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Infectious diseases in humanized mice


Leung, Carol; Chijioke, Obinna; Gujer, Cornelia; Chatterjee, Bithi; Antsiferova, Olga; Landtwing, Vanessa; McHugh, Donal; Raykova, Ana; Münz, Christian (2013). Infectious diseases in humanized mice. European Journal of Immunology, 43(9):2246-2254.

Abstract

Despite many theoretical incompatibilities between mouse and human cells, mice with reconstituted human immune system components contain nearly all human leukocyte populations. Accordingly, several human-tropic pathogens have been investigated in these in vivo models of the human immune system, including viruses such as human immunodeficiency virus (HIV) and Epstein-Barr virus (EBV), as well as bacteria such as Mycobacterium tuberculosis and Salmonella enterica Typhi. While these studies initially aimed to establish similarities in the pathogenesis of infections between these models and the pathobiology in patients, recent investigations have provided new and interesting functional insights into the protective value of certain immune compartments and altered pathology upon mutant pathogen infections. As more tools and methodologies are developed to make these models more versatile to study human immune responses in vivo, such improvements build toward small animal models with human immune components, which could predict immune responses to therapies and vaccination in human patients.

Abstract

Despite many theoretical incompatibilities between mouse and human cells, mice with reconstituted human immune system components contain nearly all human leukocyte populations. Accordingly, several human-tropic pathogens have been investigated in these in vivo models of the human immune system, including viruses such as human immunodeficiency virus (HIV) and Epstein-Barr virus (EBV), as well as bacteria such as Mycobacterium tuberculosis and Salmonella enterica Typhi. While these studies initially aimed to establish similarities in the pathogenesis of infections between these models and the pathobiology in patients, recent investigations have provided new and interesting functional insights into the protective value of certain immune compartments and altered pathology upon mutant pathogen infections. As more tools and methodologies are developed to make these models more versatile to study human immune responses in vivo, such improvements build toward small animal models with human immune components, which could predict immune responses to therapies and vaccination in human patients.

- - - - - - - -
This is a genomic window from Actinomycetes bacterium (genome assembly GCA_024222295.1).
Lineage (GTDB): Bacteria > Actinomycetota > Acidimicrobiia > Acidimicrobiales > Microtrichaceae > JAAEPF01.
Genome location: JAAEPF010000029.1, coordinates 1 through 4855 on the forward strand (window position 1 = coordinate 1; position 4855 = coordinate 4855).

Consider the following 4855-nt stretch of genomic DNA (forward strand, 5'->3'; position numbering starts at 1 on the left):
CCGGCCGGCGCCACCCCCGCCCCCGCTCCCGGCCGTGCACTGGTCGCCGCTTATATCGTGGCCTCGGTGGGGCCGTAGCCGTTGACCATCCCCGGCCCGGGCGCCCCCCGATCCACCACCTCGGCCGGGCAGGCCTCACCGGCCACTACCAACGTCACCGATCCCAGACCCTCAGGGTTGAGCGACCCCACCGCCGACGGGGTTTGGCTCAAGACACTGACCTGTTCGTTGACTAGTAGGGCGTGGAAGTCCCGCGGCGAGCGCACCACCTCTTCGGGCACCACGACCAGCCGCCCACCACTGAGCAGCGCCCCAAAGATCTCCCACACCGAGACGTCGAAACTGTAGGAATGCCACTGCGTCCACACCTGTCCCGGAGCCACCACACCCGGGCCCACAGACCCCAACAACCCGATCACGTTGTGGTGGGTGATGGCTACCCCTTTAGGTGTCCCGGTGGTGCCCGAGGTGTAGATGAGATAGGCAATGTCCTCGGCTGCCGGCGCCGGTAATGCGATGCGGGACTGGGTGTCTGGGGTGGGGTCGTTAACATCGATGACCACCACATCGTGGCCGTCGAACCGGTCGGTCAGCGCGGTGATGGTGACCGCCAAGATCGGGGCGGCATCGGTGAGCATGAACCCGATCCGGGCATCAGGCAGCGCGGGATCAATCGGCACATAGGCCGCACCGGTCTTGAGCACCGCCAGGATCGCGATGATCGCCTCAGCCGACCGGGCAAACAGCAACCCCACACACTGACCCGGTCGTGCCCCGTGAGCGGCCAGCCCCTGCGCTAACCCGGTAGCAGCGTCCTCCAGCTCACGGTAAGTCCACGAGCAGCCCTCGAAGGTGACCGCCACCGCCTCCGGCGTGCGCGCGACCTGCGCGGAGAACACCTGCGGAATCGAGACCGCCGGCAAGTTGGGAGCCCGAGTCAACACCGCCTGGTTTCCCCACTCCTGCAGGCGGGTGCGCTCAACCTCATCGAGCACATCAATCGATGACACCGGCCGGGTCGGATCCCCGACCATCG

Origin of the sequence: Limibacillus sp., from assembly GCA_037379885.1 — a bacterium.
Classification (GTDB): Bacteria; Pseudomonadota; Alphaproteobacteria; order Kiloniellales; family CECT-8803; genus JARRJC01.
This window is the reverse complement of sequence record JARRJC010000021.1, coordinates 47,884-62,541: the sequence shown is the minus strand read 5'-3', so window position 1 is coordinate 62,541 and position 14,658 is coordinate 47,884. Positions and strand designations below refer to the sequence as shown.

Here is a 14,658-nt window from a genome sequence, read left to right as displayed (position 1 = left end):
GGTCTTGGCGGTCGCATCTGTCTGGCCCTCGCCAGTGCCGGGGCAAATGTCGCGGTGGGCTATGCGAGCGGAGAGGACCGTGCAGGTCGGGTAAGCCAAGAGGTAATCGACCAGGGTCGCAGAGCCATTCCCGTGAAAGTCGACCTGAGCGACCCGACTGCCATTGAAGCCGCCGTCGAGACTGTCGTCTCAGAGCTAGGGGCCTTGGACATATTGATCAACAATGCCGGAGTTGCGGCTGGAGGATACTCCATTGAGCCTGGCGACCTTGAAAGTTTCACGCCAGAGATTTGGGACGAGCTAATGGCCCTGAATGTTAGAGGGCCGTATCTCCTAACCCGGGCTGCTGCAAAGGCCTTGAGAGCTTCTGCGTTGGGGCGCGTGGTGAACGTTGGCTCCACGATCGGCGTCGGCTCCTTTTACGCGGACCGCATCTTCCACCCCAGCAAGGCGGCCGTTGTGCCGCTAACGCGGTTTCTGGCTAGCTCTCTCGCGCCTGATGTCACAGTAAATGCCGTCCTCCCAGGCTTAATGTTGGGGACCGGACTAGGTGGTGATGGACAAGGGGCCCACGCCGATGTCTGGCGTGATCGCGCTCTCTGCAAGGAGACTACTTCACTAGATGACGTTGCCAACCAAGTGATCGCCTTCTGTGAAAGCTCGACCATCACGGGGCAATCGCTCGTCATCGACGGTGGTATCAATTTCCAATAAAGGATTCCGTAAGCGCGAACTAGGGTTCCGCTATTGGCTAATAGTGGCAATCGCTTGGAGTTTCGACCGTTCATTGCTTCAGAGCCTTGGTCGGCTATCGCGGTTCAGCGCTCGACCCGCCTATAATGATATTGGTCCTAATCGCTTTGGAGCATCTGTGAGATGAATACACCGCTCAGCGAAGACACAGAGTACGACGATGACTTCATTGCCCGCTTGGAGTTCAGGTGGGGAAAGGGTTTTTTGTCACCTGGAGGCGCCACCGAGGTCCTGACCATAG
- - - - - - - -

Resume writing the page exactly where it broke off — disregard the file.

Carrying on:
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Additional indexing

Item Type:Journal Article, refereed, further contribution
Communities & Collections:04 Faculty of Medicine > Institute of Experimental Immunology
Dewey Decimal Classification:570 Life sciences; biology
610 Medicine & health
Language:English
Date:2013
Deposited On:10 Feb 2014 10:13
Last Modified:07 Dec 2017 08:39
Publisher:Wiley-VCH Verlag Berlin
ISSN:0014-2980
Free access at:Publisher DOI. An embargo period may apply.
Publisher DOI:https://doi.org/10.1002/eji.201343815
PubMed ID:23913412

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